3 January 2008

Insight: Post credit bubble wealth transfer will beggar belief

By John Plender, chairman of Quintain

When financial market bubbles burst, a transfer of assets from the weak and undercapitalised to the strong and liquid invariably follows. The unprecedented scale of the credit bubble that burst last August suggests that the extent of the resulting wealth transfer will beggar belief.

The process is already well under way. So far, sovereign wealth funds have mopped up some $25bn worth of equity and debt in Citigroup, UBS, Merrill Lynch and Morgan Stanley. One of the safest predictions for 2008 is that this will lead to political friction of the beggar-thy-neighbour kind, with Western politicians complaining that their financial crown jewels are being sold for a song. Yet it is far from clear that the jewels are outright bargains.

In the long run it is admittedly hard not to believe that investing in an 11 per cent IOU in Citigroup with conversion rights attached represents good value. That said, it is possible that this and other comparable investments might be available on better terms at a later date. For while the immediate liquidity problems of the banks have been dealt with over the December 31 year end, more intractable difficulties remain.

A consequence of banks having set up off-balance sheet vehicles such as conduits and structured investment vehicles is that they are now having to put illiquid assets back on to the balance sheet under back-up agreements.

Those assets are piling up uncomfortably fast in relation to the banks’ ability to attract stable funding. They also put strain on bank capital just when dud assets are having to be marked-to-market under the eagle eye of auditors. After the experience of Enron, the Big Four firms are hell bent on providing a pro-cyclical twist to a dangerous financial downturn to protect their backs.

Meantime, a deterioration in credit quality is spreading from subprime mortgages across the financial system. The combined capital and liquidity constraint on the banks is in turn having a malign impact on the real economy where the banks will themselves induce a second round of asset transfers from weak to strong as they tighten lending conditions or put in insolvency experts, especially lower down the business scale.

A final problem is that until all the complex mortgage related structured products can be valued in a way that carries conviction, valuing banks will be a hazardous process. Much hitherto lucrative securitisation business may have gone for ever. The one certainty is that much more capital will have to be raised.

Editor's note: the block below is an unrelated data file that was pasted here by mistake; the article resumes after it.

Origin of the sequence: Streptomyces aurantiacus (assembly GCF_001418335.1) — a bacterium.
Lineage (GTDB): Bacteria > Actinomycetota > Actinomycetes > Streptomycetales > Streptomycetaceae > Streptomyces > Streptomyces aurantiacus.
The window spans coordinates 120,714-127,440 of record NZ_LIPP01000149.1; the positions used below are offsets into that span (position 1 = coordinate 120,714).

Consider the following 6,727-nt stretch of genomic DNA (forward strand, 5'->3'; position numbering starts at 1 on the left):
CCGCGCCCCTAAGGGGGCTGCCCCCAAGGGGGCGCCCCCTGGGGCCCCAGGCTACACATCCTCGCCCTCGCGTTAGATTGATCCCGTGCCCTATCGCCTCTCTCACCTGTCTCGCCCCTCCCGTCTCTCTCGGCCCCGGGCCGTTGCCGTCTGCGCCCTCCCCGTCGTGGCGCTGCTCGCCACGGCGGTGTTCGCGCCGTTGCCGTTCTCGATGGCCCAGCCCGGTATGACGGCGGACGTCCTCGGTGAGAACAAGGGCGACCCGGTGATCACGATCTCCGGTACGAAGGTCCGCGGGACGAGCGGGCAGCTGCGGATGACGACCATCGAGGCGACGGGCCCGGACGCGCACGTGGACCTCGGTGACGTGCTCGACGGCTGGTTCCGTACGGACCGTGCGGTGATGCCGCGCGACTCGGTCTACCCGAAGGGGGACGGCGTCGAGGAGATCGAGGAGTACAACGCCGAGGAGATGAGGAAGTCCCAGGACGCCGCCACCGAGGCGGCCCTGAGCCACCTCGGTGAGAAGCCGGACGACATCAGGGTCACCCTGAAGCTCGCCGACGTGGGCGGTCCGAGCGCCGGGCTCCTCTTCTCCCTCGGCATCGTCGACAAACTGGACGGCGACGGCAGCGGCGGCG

Then there is a currency question. To the extent that their investments in the west are unhedged, sovereign wealth funds take a big risk. There must be a fair chance that the dollar could weaken even further as financial unbalances in the US continue to unwind. There are few safe bets in currency markets, but in Europe the nearest thing to one is that sterling, attached to a debt-sodden UK economy afflicted with larger financial imbalances than the US, will sink. Those high growth economies of eastern Europe that have large current account deficits look similarly vulnerable on the currency front. So while there will be opportunities to buy these countries’ assets cheaply, the timing will be tricky.

For western politicians to complain about the loss of crown jewels is special pleading of a particularly invidious kind. For there is a marked similarity in what is happening today to what happened in the 1997-98 crisis in Asia. Then hot money from western banks exacerbated financial bubbles and inflation across the region. When the hot money pulled out, more stable western funds snapped up Asian assets on the cheap. Now official money from Asia and from the petro-economies has contributed to the western credit bubble. And the sovereign wealth funds are mopping up after the burst.

The significant difference is that the debacle in Asia was followed by truly appalling losses in output and employment whereas the US is merely at risk of recession rather than slump. Not only is hypocrisy an issue here. There is folly when people in current-account glasshouses throw protectionist stones.

1 comment:

Mike said...

Excellent post. I realize this isn't written by you but I frequent your blog and appreciate your perspective.